Fierce competition among similarly equipped gyms already has sliced the rate of annual membership from more than $1,200 to about $360 -- still a sum unthinkable for most Chinese. With so many fancy gyms concentrated in a small area, there is a lot of room for potential clients to shop around and demand a bigger and more spectacular workout environment.
“We spent $1.6 million just on this branch alone,” said Sunny Wang, general manager at a Total Fitness Club, which reports a membership of about 10,000. “All our training equipment is imported from the U.S.”
But a large crowd is not necessarily a good thing. Many don’t even bother to use the expensive treadmills and treat their membership merely as a free ticket to the bathhouse. The worry is that those who aren’t coming for the exercise won’t be so eager to renew their memberships when the fashion for fitness fades.
“Almost everyone in that building has a membership card from us,” said Huang of Megafit, referring to an office tower nearby. “But their primary goal is to come here and take a shower after work. They are thinking, ‘I don’t have time to exercise -- how can I still get my money’s worth?’ They don’t think about whether they’ve met their goal of improving their health.”
It’s a common concern for gym operators.
“Some customers come here not just to exercise but to get their money’s worth, break even. Every three months I need to buy new towels because there aren’t enough to go around again. They will even take toilet paper home.”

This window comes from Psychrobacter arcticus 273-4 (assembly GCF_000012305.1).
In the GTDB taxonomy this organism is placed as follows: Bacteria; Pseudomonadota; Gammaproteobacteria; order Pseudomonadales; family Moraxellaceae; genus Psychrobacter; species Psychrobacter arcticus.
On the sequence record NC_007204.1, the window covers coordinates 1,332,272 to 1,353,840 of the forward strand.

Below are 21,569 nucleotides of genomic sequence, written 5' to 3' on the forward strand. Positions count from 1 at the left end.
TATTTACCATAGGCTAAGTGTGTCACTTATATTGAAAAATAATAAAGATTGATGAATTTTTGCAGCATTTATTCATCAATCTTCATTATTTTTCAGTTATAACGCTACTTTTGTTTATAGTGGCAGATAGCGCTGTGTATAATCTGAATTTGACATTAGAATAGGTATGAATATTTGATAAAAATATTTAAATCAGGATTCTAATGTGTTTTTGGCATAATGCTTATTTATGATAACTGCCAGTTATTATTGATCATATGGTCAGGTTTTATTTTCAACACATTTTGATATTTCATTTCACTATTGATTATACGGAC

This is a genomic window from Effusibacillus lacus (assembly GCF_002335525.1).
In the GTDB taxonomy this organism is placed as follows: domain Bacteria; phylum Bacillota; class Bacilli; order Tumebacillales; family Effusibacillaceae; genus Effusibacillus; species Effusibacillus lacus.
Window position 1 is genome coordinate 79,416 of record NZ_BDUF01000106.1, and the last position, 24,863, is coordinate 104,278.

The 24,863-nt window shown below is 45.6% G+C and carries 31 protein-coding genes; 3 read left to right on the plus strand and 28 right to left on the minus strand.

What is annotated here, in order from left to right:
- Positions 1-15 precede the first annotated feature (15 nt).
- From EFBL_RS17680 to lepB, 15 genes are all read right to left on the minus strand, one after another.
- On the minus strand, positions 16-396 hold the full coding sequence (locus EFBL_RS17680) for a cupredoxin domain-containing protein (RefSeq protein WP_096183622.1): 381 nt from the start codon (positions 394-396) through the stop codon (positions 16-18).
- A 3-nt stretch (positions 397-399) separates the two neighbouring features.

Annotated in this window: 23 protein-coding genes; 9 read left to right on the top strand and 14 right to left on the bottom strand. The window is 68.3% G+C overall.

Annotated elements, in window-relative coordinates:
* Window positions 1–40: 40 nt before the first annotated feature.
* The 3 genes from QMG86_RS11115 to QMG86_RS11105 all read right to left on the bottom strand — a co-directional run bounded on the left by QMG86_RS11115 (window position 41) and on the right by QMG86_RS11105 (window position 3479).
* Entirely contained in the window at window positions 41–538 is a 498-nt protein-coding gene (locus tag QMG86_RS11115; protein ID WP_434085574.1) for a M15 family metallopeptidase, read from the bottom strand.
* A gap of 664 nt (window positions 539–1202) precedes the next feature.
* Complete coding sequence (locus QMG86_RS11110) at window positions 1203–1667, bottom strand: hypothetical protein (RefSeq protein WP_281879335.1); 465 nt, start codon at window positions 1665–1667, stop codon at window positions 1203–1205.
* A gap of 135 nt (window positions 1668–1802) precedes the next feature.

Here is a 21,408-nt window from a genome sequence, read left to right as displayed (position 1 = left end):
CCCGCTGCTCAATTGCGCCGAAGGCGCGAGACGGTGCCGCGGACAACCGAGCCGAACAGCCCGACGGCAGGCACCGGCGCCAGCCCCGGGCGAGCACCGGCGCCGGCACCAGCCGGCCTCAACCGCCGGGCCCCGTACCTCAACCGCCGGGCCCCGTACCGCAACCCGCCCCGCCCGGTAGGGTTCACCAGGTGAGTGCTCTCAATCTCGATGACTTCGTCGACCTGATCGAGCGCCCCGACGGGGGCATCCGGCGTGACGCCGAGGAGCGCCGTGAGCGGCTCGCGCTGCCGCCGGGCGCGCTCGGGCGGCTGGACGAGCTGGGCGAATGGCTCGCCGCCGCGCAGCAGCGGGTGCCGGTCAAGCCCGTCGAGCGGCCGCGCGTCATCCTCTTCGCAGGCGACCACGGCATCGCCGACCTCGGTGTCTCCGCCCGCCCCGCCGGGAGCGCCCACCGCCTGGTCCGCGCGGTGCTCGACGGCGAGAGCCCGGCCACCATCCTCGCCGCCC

That’s why Megafit is focusing its expansion efforts on the second-tier cities in the Chinese inland.
“Markets in Shanghai, Beijing and Guangdong are saturated,” Huang said. “We want to make money. And according to our survey, markets in secondary cities are wide open.”
Memberships that go for $360 in Shanghai could sell for about $490 in Xian, home of the terracotta warriors. In far western Urumqi, the capital of the Xinjiang region, it could be as much as $1,230.
“If I sold it for that price here in Shanghai, this place would be totally silent,” Huang said as he walked around the palatial gym, buzzing with activity during the evening hours. “But out in those cities they’ve got plenty of rich entrepreneurs who have too much to eat and no healthy place to go. They want to be members. They want the status. Cost is less of an issue.”
The gyms have different approaches to pulling in the customers.
Although Megafit prefers a sunny, bright, outdoorsy feel, the Total Fitness Club has chosen to turn down the lights and paint the walls a metallic color. Add that to the constantly throbbing techno music, and the place has the feel of a sophisticated nightclub. There’s even an area set aside for nonalcoholic drinks, pool tables and free Internet time.
Wen, the computer game enthusiast, loves the social aspect of the gym. He does, however, have one complaint.
“When I first joined, I felt kind of special for having the card. Now too many people from too many different backgrounds can afford it,” he said, before turning back to his computer game. “It doesn’t feel as exclusive anymore. This should be a high-class activity.”